you can see i put them on another baking sheet with holes so they can cook on both sides. this is not really necessary because you will be turning them anyway.
cook the cut biscotti, flat side down, at the lower temperature for 25-30 minutes turning them over halfway through.
eat one as soon as they are cool enough to put in your mouth- i mean, why not?
prepare to feel like an impressive bakery wizard!! which of course, you already are.
and the lovely eric lechasseur:
Posted by sweet-tempered at 23:29
Monday, 27 August 2007
For those who love a good fudgy, over-the-top confection, you have just found the ultimate brownie. This brownie is different from others that look and taste the same because it lacks undesirable fats and sugars. Baking without butter, refined sugar, eggs and milk is not impossible, on the contrary, it is extremely easy. Many of the ingredients used are found in regular supermarkets and do not cost a fortune. However, as to not compensate taste and quality it is always smart to chose the best, freshest ingredients, preferably organic. In this little space of cyberspace that I claim, I will offer vegan recipes that stand up to any full fat, full sugar pastery and claim their own.
This recipe was inspired by several brownie recipes, most of them not vegan. Of the many, many recipes I read, the one ingredient that I knew I had to add was coffee. Not many asked for coffee, but after reading it in one I could not get the idea of incorporating the marriage of coffee and chocolate out of my head. And after tasting the final product, I knew I was onto something. Everything else from the usual brownie was replaced without hesitation. Oil for butter, agave nectar for sugar and unsweetend chocolate in place of regular baking chocolate which normaly contains dairy. The coffee really brings out the intense taste of the unsweetened chocolate and somehow helps it linger in you mouth. The sweetness of the agave nectar perfectly balances the bitter chocolate. When I was experimenting with this recipe I had tunnel vision for something so chocolatey I completely disregarded any type of add in such as nuts, chocolate chips (yes, it's always possible to add MORE chocolate), fruits....you get the point. To do this, simply chop up whatever your add in might be and fold it into the final mixture right before pouring it in the pan. This recipe is very forgiving and the very best part of it all is that you can eat the batter straight from the bowl without the guilt of eating raw eggs. Actually, do try the batter from the bowl. It's simply wonderful.
you will need these:
8x8 baking pan
wooden mixing spoon (and a rubber spatula will help too)
double boiler (or you can do what i do and place a small sauce pan or ceramic bowl atop a larger pan of boiling water)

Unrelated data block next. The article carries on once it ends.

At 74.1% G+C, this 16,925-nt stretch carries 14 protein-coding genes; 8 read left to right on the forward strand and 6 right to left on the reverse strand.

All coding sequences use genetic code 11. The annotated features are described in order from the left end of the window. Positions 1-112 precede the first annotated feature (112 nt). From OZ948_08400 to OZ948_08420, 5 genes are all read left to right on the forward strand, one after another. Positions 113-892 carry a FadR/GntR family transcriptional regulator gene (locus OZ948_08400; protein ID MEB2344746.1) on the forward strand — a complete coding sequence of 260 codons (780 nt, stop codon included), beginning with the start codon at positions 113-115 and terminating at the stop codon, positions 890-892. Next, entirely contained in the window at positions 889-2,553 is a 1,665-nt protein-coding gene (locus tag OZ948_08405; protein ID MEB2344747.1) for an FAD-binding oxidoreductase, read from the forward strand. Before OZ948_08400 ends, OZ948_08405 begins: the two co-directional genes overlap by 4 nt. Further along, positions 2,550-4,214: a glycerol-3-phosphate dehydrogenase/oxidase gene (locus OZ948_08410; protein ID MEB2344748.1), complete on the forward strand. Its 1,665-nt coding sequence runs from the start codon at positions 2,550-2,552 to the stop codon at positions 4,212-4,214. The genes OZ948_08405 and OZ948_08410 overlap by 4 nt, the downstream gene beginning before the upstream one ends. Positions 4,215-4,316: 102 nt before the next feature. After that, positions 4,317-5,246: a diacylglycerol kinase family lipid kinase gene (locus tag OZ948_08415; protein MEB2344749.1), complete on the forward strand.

1 1/2 C all purpose unbleached flour
3 T cocoa powder
1 1/2 tsp baking powder
1/8 tsp baking soda
1/2 tsp salt
1/4 canola oil
1 C agave nectar
1/2 tsp alcohol-free vanilla
3/4 C strong coffee, divided
3 oz. unsweetend chocolate (vegan dark chocolate willl work too)
Preheat oven to 350 degrees and grease the pan with canola oil
Melt the 3 oz. chocolate in a double boiler. Add 1/4 C coffee when chocolate starts to melt and take the pan off the heat, stirring until just combined. Set aside to cool
Whisk together the flour mixture making sure it is free of lumps
In the second bowl beat the oil, agave nectar and the remaining 1/2 C coffee. Plop the semi cooled chocolate mixture in and beat until it is a smooth, beautiful glossy dark brown. At the very end add the vanilla and give it a couple more stirs.
Slowly add the flour mixture to the liquid by adding small amounts of the flour at a time. Mix until just combined and pour into baking pan. Bake for 20-25 minutes making sure not to overcook.
Find a nice distraction to allow the brownines to cool. Serves 9-16
*a note about the coffee. if you do not consume coffee on a regular basis, first of all, i commend you, second of all it is not absolutely necessary to purchase it just for this recipe. your favorite milk substitue will do, just keep in mind many of them add sugar so you might want to use a little less agave nectar. that being said, the coffee really does take it to another level. i'm just saying...
**and a note about agave nectar. this can be found at natural, alternative health food stores in the baking aisle. however, in a pinch maple syrup will do the trick; just try to use the natural stuff- grade a or b is fine
Posted by sweet-tempered at 00:39
- ► 2008 (11)